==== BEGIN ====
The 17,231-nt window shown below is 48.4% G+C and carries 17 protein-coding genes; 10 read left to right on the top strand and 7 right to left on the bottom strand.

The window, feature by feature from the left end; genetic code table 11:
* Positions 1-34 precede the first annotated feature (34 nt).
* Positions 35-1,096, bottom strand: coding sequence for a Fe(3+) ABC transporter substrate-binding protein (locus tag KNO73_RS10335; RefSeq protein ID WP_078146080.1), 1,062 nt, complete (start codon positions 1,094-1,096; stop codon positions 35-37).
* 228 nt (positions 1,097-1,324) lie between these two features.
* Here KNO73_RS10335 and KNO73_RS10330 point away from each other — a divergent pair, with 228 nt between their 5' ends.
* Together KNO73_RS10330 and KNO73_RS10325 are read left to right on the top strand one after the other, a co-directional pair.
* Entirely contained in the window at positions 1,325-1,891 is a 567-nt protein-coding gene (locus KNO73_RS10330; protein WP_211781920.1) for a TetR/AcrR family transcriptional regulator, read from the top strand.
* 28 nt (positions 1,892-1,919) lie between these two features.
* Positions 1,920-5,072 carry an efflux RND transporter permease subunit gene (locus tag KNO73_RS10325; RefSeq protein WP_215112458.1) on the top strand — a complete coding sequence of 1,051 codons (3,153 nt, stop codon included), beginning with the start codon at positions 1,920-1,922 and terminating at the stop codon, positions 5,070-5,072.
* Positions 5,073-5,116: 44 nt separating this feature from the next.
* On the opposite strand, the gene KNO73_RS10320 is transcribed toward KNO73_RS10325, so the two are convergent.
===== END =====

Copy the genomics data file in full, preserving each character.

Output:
The 17,231-nt window shown below is 48.4% G+C and carries 17 protein-coding genes; 10 read left to right on the top strand and 7 right to left on the bottom strand.

The window, feature by feature from the left end; genetic code table 11:
* Positions 1-34 precede the first annotated feature (34 nt).
* Positions 35-1,096, bottom strand: coding sequence for a Fe(3+) ABC transporter substrate-binding protein (locus tag KNO73_RS10335; RefSeq protein ID WP_078146080.1), 1,062 nt, complete (start codon positions 1,094-1,096; stop codon positions 35-37).
* 228 nt (positions 1,097-1,324) lie between these two features.
* Here KNO73_RS10335 and KNO73_RS10330 point away from each other — a divergent pair, with 228 nt between their 5' ends.
* Together KNO73_RS10330 and KNO73_RS10325 are read left to right on the top strand one after the other, a co-directional pair.
* Entirely contained in the window at positions 1,325-1,891 is a 567-nt protein-coding gene (locus KNO73_RS10330; protein WP_211781920.1) for a TetR/AcrR family transcriptional regulator, read from the top strand.
* 28 nt (positions 1,892-1,919) lie between these two features.
* Positions 1,920-5,072 carry an efflux RND transporter permease subunit gene (locus tag KNO73_RS10325; RefSeq protein WP_215112458.1) on the top strand — a complete coding sequence of 1,051 codons (3,153 nt, stop codon included), beginning with the start codon at positions 1,920-1,922 and terminating at the stop codon, positions 5,070-5,072.
* Positions 5,073-5,116: 44 nt separating this feature from the next.
* On the opposite strand, the gene KNO73_RS10320 is transcribed toward KNO73_RS10325, so the two are convergent.